Back to the basics: We want naptime
by Lizzie Chun and Eric Lu
Published September 19, 2013
The national pastime for toddlers is undeniably naptime. However, as we attempt to mature as high school students, we are slowly but surely deprived of our precious Z’s.
Implementing naptime may be the solution to Paly’s notorious stress problem. Many students complain that they don’t get enough sleep, and for these individuals, this will be the perfect opportunity to replenish their reserves.
Paly expects its students to excel academically, but how can that be possible without the energy to do so?
According to Mayo Clinic, napping provides both long- and short-term benefits, including quicker reaction time, better memory, fewer mistakes, increased alertness and improved mood. These beneficial and practical effects would go a long way in aiding students mentally.
Sleep is obviously necessary in improving our lives and well-being, and other nations have already acted on this idea. Many countries have integrated naptime into their cultures, with the most well-known example probably being the siesta in Spain and much of Latin America. If naptime has been accepted as an age-old tradition there, why shouldn’t we follow suit?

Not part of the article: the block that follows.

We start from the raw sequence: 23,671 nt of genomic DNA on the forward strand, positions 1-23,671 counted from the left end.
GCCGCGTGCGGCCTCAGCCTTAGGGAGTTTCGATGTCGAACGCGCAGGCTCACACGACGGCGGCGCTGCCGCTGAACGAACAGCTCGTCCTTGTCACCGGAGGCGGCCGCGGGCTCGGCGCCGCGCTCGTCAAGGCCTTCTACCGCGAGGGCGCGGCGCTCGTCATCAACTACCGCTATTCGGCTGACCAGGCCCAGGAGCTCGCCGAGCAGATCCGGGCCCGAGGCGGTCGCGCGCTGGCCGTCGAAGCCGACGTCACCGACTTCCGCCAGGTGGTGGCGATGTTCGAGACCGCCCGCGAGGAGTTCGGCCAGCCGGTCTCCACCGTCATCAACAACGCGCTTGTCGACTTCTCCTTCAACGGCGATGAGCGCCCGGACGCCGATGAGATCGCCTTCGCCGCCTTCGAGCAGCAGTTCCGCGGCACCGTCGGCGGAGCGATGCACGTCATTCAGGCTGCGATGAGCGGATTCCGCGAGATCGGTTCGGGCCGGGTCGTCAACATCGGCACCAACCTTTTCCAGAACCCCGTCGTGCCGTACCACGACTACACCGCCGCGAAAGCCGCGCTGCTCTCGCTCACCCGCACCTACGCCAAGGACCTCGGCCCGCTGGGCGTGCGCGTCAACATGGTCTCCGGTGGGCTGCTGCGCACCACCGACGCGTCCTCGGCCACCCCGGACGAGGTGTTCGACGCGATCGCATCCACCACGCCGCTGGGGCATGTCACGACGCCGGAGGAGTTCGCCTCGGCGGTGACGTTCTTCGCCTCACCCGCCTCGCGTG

Even in a fast-paced environment much closer to home, Google employees embrace the importance of naps and find the time to get some shut-eye throughout the day, installing “EnergyPods” in their office buildings. These EnergyPods have all the necessary features to ensure quality naptime experiences. Set in a reclining position, they block out external stimuli and lull users to sleep with soft music. A timer system wakes occupants up with vibrations and lights after a set time.
Naptime is clearly effective enough to have caught the attention of this international tech conglomeration, and while Paly does not have to be quite as high-tech as Google, we can still follow their lead. After all, if fully-employed adults can take a midday snooze, then we should be able to do the same.
Naps can be short but still very effective. In fact, just 10 to 30 minute-long naps, or “power” naps, can majorly increase learning and performance abilities, according to studies like Harry S. Truman VA Hospital’s research article “Good sleep, bad sleep! The role of daytime naps in healthy adults.” With all of these more-than-worthwhile benefits packed into just a few minutes, what makes it so hard to create a nap period? The answer: nothing.
As the year drags on, the number of students cautiously resting their heads on the their desks gradually increases. A nap period would provide teachers and student a well-deserved respite.
Naptime used to be an integral part of our childhood and contributed to a blissfully fun, low stress life. Many of us, whether we admit it or not, wistfully look back at those days of childhood naivety and innocence. In a world filled with stress, the return to a naptime would definitely be a step in the right direction.
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